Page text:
The advertisement is ridiculous enough, and we doubt not that long ere now it provoked a smile from more than one of our readers; but the application is an epistolary bonbon of the first order of serioeomicality. We give it, verbatim et literatim :

"Coppy.

"Sir,—In Answer to your Advertissmant i humbly Hope to do for your Misteriss "Hh my Brothar that hare allso some other call as hare cutting shaving And makes I'ollisbing Paiste for Tins who can Play the Base Vile Him and Me as bothe some «pereanse And i have onley been for a short Time to a Traneing as he kep a boyes School of each sex And sow we bothe no the infants And Nashonals system And he can sing on Paper Music that is Baise And he can keep a Sunday School Every evening in "inter for from 10 to 20 bores And some sumer monnths And allso my self wich should like to no the gallery And when shall I come for i have gott a tcstnmoneal from "it last school were I wor And left And add 12 punds A year And vegitibal in the villidge without my Brother And will send it if you Please sir to write to me as soon as ''06siable i am sir your Obedeant servent, &c, &c.

«• » *

'i My Brother can sing to Consorts wich he used And also the methodys chappie but low he comes to church."

We have before us the reply to this unique letter. It is merely to the effect that the advertiser is in treaty with another party, who is likely to suit.

SKETCHES FROM THE EXPERIENCE OF SCHOOL-
MISTRESSES.

BY ANNIE MCCLELLAN.

"Do Schoolmistresses ever marry ?" was the ingenuous inquiry of the Rev. John Franks, in his first conversation with Mr. Broad, the churchwarden of the village to the curacy of which he had just been appointed. *Why Mr. Franks should ask such a question, Mr. Broad was at a loss to divine; he looked at his interrogator in the manner which left it doubtful (to myself at least, for I was with Mr. B. at the time) whether he thought the question a serious one or not; if he meant to answer categorically, he certainly meant that his reply should be preceded by a hearty laugh—for his good-natured countenance presented every indication of such a prelude—when Mr. Franks, with an earnestness which I shall never forget, said " So they?" "Of course they do," said Mr. Broad, in a tone which seemed to say " May we laugh now?" At all events laugh we did, and right heartily too; Mr. Franks himself joining in the merriment.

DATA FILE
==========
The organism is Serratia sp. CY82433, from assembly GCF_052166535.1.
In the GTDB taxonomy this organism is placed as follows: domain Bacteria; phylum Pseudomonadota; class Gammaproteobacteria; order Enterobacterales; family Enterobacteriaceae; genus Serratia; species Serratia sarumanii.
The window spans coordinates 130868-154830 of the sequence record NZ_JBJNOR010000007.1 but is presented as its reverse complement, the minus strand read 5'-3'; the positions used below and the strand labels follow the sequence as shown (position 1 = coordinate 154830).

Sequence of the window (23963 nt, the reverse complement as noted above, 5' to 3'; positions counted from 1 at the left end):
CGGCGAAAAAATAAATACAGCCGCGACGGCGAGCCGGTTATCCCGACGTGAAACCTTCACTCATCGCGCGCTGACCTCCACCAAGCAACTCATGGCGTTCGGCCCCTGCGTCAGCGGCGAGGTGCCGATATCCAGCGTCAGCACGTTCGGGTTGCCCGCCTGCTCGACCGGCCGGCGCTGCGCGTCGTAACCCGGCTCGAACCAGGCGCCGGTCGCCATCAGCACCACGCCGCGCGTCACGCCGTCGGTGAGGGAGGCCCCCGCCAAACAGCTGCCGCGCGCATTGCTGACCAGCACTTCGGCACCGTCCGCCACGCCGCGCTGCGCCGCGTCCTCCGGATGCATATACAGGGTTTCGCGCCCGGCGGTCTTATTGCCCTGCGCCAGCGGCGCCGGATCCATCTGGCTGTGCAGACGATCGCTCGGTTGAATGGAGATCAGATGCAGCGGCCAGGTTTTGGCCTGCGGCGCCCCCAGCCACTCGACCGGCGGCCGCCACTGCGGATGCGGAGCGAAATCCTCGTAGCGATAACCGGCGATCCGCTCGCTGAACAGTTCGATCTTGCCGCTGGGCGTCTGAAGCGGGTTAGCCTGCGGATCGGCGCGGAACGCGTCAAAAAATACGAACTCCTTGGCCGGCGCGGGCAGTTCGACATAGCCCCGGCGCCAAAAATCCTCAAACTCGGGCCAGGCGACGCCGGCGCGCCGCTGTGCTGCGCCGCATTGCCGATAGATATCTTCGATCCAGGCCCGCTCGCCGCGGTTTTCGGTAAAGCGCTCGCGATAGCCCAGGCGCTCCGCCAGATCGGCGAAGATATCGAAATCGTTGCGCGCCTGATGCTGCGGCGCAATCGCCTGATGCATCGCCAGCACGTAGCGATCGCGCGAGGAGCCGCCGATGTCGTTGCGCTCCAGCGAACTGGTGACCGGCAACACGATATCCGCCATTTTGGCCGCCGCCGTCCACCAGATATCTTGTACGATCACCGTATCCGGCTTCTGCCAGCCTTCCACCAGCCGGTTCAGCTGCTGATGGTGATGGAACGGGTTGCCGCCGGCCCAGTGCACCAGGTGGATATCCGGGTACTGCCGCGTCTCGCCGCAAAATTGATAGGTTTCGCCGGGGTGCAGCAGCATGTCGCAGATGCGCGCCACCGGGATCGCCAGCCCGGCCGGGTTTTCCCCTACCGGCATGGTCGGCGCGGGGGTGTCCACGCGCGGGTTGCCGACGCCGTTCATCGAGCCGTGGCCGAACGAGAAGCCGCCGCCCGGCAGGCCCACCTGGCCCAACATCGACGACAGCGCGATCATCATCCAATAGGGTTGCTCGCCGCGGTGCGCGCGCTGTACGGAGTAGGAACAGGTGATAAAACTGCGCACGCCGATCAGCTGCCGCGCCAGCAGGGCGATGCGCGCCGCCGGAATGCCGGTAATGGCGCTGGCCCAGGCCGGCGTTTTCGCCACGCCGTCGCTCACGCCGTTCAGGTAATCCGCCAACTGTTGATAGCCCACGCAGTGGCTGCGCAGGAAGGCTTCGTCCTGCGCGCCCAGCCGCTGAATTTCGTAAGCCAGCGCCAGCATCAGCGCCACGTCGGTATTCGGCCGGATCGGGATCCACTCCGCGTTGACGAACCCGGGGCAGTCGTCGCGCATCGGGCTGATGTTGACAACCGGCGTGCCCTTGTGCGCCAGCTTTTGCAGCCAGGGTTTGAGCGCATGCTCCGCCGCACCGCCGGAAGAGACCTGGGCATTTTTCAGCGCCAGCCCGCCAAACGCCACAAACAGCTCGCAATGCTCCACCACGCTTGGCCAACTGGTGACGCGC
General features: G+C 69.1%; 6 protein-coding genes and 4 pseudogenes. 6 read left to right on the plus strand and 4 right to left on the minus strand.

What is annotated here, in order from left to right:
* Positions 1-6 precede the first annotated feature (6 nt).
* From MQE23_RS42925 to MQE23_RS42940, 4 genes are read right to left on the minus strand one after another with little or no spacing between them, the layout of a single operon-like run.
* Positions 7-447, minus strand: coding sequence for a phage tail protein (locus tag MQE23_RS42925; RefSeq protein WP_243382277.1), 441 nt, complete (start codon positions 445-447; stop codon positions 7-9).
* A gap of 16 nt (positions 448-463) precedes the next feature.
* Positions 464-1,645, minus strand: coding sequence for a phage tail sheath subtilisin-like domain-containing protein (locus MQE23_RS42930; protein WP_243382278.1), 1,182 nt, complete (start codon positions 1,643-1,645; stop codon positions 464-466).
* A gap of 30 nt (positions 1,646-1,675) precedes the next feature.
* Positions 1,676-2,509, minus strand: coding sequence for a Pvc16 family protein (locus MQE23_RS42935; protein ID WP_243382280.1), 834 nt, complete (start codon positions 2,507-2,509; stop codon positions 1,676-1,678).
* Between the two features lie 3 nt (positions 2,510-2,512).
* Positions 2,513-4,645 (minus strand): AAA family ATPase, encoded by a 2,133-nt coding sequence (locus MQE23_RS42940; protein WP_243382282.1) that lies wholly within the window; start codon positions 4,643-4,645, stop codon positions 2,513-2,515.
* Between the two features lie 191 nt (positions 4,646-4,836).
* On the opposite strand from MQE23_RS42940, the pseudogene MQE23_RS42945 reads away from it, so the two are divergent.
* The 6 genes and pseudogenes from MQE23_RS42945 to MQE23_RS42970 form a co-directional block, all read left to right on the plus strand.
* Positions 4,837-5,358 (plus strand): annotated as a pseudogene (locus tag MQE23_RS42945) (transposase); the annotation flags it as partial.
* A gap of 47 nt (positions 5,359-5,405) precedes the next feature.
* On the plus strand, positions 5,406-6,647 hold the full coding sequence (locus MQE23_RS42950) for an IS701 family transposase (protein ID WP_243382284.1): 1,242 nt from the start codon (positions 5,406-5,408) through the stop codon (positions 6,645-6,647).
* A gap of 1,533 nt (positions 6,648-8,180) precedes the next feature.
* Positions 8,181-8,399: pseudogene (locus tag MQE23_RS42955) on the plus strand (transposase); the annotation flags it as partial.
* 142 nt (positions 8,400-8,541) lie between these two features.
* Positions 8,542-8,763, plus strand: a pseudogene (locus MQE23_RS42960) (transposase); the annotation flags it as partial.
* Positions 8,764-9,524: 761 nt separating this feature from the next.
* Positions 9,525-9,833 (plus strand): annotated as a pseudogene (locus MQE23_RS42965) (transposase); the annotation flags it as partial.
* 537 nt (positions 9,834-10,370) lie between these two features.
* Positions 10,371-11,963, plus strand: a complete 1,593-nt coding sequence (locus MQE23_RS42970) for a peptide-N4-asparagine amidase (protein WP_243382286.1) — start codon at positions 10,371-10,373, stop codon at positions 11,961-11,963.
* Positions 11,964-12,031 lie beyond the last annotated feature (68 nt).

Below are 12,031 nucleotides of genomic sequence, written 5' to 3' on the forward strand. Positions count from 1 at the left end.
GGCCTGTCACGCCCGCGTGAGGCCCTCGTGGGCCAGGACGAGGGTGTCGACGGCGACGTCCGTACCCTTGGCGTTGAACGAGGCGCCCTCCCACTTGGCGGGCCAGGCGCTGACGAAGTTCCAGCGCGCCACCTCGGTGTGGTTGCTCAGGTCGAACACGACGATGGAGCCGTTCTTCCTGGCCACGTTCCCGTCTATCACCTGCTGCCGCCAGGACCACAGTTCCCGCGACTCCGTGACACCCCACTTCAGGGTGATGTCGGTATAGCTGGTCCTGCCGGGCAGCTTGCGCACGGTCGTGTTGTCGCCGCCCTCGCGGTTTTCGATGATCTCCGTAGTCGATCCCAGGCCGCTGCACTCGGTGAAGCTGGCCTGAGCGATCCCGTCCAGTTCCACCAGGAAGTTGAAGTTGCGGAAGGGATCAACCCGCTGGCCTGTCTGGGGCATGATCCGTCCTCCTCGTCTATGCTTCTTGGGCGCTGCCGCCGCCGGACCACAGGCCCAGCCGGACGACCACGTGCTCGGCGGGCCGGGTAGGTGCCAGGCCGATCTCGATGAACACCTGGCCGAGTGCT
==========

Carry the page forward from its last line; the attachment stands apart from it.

"Pray," said Mr. Broad, "may I ask why you make such an inquiry —excuse my laughing." "Oh, certainly; don't mention it," replied Mr. Franks. "It teas a strange question rather, but I have seen two or three schoolmistresses at their work, and somehow or other I cannot fancy one getting married—(hat's all. I have just left your village school, and my firm conviction is that your schoolmistress is by nature a spinster—that's all. I never did see a pleasant-looking agreeable schoolmistress—that's all. Hem!—that's all. They are a formal, prim, gloomy, conceited race—that's all."

How long Mr. Franks would have continued in'this by no means complimentary strain it is impossible at this distance of time to conjecture; certain it is that his that's all was no guarantee that he had said all he thought, or intended to say, on the subject.

"And a pretty all too!" said Mr. Broad. "Allow, me to say, sir, I think you are very uncharitably disposed towards a class of ladies—for ladies I will call them, in spite of our committee ladies—I say, sir, I think you are uncharitably disposed towards a class of ladies for whom I entertain great respect. Sir, I have a daughter-in-law who was once —bless her!—a schoolmistress; if she is a disagreeable young woman, I should like to know an agreeable one. I am not a first-rate hand at writing histories, but from my own observation, and by the help of my son and my daughter-in-law, I have managed to get together a large amount of information on school matters, in which I take great interest, and I think that if you had seen as much of schoolmistresses as I have, you would agree with me that they are, as a rule, the very